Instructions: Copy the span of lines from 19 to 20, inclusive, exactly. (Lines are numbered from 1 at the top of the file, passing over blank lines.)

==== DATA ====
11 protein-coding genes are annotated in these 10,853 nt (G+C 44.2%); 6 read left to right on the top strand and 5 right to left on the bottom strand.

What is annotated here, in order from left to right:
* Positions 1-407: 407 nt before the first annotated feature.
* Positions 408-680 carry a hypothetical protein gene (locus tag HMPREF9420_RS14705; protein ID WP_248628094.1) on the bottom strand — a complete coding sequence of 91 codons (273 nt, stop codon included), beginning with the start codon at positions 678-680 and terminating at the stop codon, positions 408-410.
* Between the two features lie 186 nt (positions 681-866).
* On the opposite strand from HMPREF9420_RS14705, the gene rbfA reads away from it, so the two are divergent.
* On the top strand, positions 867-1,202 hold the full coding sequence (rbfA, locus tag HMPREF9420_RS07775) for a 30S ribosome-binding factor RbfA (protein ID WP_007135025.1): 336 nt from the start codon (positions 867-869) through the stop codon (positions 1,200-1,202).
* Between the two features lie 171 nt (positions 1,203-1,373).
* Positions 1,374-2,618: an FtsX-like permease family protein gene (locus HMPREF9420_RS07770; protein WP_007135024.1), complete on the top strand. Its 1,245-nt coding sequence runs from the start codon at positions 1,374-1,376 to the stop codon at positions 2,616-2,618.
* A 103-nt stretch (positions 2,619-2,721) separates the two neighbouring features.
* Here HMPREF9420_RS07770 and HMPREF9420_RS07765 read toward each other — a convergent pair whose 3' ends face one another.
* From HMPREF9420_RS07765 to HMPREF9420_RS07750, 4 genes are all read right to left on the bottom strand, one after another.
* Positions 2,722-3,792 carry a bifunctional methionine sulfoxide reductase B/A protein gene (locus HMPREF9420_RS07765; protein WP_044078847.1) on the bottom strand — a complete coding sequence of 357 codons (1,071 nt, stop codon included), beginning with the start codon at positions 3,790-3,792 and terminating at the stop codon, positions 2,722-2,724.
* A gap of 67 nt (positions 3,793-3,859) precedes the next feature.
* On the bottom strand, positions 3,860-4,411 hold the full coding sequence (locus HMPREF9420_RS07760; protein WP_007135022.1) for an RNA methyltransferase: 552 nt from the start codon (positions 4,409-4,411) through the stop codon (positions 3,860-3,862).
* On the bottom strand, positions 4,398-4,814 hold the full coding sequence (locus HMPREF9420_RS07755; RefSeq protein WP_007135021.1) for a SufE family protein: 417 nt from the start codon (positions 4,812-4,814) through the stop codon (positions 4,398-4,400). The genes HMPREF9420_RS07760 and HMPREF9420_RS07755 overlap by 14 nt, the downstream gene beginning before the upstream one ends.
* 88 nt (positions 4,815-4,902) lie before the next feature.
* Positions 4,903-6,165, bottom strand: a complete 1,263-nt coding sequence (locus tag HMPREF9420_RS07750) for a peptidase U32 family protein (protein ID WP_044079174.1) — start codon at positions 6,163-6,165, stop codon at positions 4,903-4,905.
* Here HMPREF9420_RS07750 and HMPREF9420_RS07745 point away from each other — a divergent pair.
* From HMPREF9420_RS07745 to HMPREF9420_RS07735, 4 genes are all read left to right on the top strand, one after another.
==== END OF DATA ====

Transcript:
* Here HMPREF9420_RS07750 and HMPREF9420_RS07745 point away from each other — a divergent pair.
* From HMPREF9420_RS07745 to HMPREF9420_RS07735, 4 genes are all read left to right on the top strand, one after another.